A New Native-Led Strategy for Fighting Keystone XL

At a June corn-planting ceremony, the Ponca Tribe took ownership of land in the pipeline’s path.

Justin Perkins July 18, 2018

A child examines sacred Ponca corn seeds June 10 at the fifth annual planting in Nebraska. (Photo by Alex Matzke)

NELIGH, NEB. — Pon­ca trib­al activists Casey Camp-Horinek and Lar­ry Wright Jr. sit beside Nebras­ka farm­ers Art and Helen Tanderup at a fold­ing table on open farm­land. Near­ly 100 peo­ple, includ­ing landown­ers, can­di­dates for the state Pub­lic Ser­vice Com­mis­sion and mem­bers of sur­round­ing tribes, have gath­ered here for the fifth annu­al plant­i­ng of sacred Pon­ca corn.

The Tanderups pass a slip of paper across a table adorned with a paint­ed buf­fa­lo robe. Camp-Horinek, coun­cil­woman of the Pon­ca Tribe of Okla­homa, and Wright, trib­al chair­man of the Pon­ca Tribe of Nebras­ka, receive the paper. This day,” Camp-Horinek declares, the course of the Black Snake has changed.”

On June 10, in a cer­e­mo­ny equal parts prayer and protest, the Tanderups deed­ed 1.6 acres of land back to the Pon­ca tribes. It was along this tract of land that Camp-Horinek’s grand­fa­ther and tribe walked into exile in 1877 when he was just eight years old — land that now lies along the route of the approved Key­stone XL pipeline (KXL).

This is now the only trib­al­ly owned land that sits direct­ly on KXL’s U.S. route, and as such could present legal bar­ri­ers to its construction.

In May 1877, when the U.S. Army forcibly removed the Pon­ca from their Nebras­ka home­land, the tribe had already plant­ed its corn crop and was forced to leave with few seeds.

Six years ago, at a gath­er­ing with trib­al lead­ers, Camp-Horinek’s son Mekasi con­ceived the idea of plant­i­ng the Ponca’s near­ly extinct heir­loom corn along the Pon­ca Trail of Tears. Because the corn is con­sid­ered sacred, he believed this might present a legal hur­dle to KXL through the Free­dom of Reli­gion Act. After redis­cov­er­ing a hand­ful of seeds in an old med­i­cine bun­dle, in 2014 the Pon­ca plant­ed the seeds — some over a cen­tu­ry old — on the Tanderup farm, return­ing the corn to ances­tral Pon­ca home­land for the first time in 137 years. The ancient strains are con­sid­ered a med­i­cine for the land and peo­ple, and seen as one of the first gifts from the Creator.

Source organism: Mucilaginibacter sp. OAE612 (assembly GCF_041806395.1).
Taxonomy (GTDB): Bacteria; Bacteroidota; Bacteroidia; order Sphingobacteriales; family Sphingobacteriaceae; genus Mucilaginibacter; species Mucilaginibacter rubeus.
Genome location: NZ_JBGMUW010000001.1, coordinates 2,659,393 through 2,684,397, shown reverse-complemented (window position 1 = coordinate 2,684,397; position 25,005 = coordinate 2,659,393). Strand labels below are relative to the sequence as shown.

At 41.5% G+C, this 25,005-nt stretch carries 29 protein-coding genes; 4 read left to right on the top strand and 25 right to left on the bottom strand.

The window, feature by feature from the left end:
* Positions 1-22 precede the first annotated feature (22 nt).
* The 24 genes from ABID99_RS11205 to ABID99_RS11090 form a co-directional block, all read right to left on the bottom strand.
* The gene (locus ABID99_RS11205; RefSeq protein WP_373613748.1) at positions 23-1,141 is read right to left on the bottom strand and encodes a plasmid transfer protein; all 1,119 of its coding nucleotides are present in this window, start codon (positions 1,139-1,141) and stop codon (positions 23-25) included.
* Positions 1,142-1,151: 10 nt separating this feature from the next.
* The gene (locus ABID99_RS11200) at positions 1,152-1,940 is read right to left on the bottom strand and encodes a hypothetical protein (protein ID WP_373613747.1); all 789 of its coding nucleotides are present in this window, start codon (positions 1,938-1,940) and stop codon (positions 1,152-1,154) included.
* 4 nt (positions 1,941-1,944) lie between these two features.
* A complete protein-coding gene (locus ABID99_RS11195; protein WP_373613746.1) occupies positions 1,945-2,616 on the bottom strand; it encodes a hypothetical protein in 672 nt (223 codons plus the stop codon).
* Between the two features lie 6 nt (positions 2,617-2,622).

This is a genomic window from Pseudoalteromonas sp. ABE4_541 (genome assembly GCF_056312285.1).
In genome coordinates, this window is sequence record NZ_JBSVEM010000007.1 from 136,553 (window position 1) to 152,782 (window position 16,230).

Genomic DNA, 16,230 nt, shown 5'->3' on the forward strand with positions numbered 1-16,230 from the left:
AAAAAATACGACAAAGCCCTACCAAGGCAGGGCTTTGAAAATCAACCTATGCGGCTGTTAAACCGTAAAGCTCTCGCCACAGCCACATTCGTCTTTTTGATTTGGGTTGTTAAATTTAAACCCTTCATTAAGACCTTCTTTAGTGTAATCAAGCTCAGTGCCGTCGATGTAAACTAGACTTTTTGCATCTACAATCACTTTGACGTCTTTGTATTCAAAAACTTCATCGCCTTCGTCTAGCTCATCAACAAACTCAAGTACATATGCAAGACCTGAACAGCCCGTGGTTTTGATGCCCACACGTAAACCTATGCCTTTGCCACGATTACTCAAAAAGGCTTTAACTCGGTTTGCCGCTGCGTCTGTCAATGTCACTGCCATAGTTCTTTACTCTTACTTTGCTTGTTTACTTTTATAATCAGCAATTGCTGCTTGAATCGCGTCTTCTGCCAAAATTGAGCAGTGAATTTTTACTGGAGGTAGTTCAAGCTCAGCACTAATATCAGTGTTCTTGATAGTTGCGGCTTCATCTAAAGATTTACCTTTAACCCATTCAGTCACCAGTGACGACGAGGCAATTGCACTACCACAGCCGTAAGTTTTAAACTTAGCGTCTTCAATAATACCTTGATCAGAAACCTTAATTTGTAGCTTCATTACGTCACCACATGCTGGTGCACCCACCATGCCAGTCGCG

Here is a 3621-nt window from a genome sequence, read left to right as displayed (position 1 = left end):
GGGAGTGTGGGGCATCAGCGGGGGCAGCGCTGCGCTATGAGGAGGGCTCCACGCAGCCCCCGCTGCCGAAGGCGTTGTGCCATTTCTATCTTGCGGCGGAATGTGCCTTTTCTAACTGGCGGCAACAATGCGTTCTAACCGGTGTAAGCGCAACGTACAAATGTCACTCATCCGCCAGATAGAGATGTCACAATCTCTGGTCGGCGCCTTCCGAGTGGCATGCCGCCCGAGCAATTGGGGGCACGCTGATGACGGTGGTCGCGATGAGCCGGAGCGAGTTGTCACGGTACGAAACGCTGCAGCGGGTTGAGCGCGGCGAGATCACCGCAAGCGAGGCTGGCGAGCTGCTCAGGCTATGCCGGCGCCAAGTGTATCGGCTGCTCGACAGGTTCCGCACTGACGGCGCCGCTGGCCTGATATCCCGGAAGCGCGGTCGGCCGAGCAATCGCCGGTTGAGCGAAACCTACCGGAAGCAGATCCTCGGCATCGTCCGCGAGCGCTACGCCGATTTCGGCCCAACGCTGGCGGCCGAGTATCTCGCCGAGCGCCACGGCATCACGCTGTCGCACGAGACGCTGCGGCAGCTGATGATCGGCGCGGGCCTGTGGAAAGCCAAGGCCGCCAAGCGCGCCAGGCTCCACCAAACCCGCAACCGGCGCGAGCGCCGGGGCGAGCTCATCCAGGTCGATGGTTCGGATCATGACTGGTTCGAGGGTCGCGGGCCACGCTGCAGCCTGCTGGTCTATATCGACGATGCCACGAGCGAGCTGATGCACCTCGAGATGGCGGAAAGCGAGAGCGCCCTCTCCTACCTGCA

This sets prece­dence for our peo­ple to look to our med­i­cines, to our plants and to our ani­mals,” Mekasi Camp-Horinek said before those gath­ered. They’re going to take care of us the way they always have.”

The plant­i­ng, espe­cial­ly along­side this year’s deed­ing, rep­re­sents an impor­tant step in both the decade-long fight against KXL and the cen­turies-long strug­gle for the Pon­ca to reclaim their ances­tral land.

Tran­sCana­da, the com­pa­ny orches­trat­ing the KXL project, must now con­front the legal bar­ri­ers of cross­ing his­toric and sacred sites owned by a sov­er­eign trib­al nation.

Tran­sCana­da claims the pipeline, which would pump up to 830,000 bar­rels of dilut­ed bitu­men per day from the tar sands of Alber­ta to Steele City, Neb., will be one of the safest in North Amer­i­ca. Yet four days before Nebras­ka approved KXL’s route in Novem­ber 2017, TransCanada’s Key­stone pipeline rup­tured in South Dako­ta, spilling 407,000 gal­lons of crude oil.

Though the state required some rerout­ing, the approved path would still cross parts of the frag­ile Sand­hills ecosys­tem, which hous­es the Ogal­lala Aquifer, the Unit­ed States’ largest under­ground source of freshwater.

All it’s going to take is one leak — it could be a pin­hole leak— and those chem­i­cals would be in there,” Tanderup tells In These Times. Nobody can clean that.”

Soon, bulging grain sacks are passed around as each per­son cups a hand­ful of blue corn seeds. At Tanderup’s word, the crowd lurch­es for­ward, a throng of backs and arms rak­ing seeds into the earth.

When we talk about our tie to the land, it’s not about own­er­ship,” Wright says. It’s the fact that our rel­a­tives, our ances­tors are buried in these hills. And every year when the grass grows [and] things green up, their spir­it, their DNA is in those trees, in those flow­ers, in the corn that’s grown. That’s who we are.”

Justin Perkins is a Rur­al Amer­i­ca In These Times edi­to­r­i­al intern. He’s from Nebraska.
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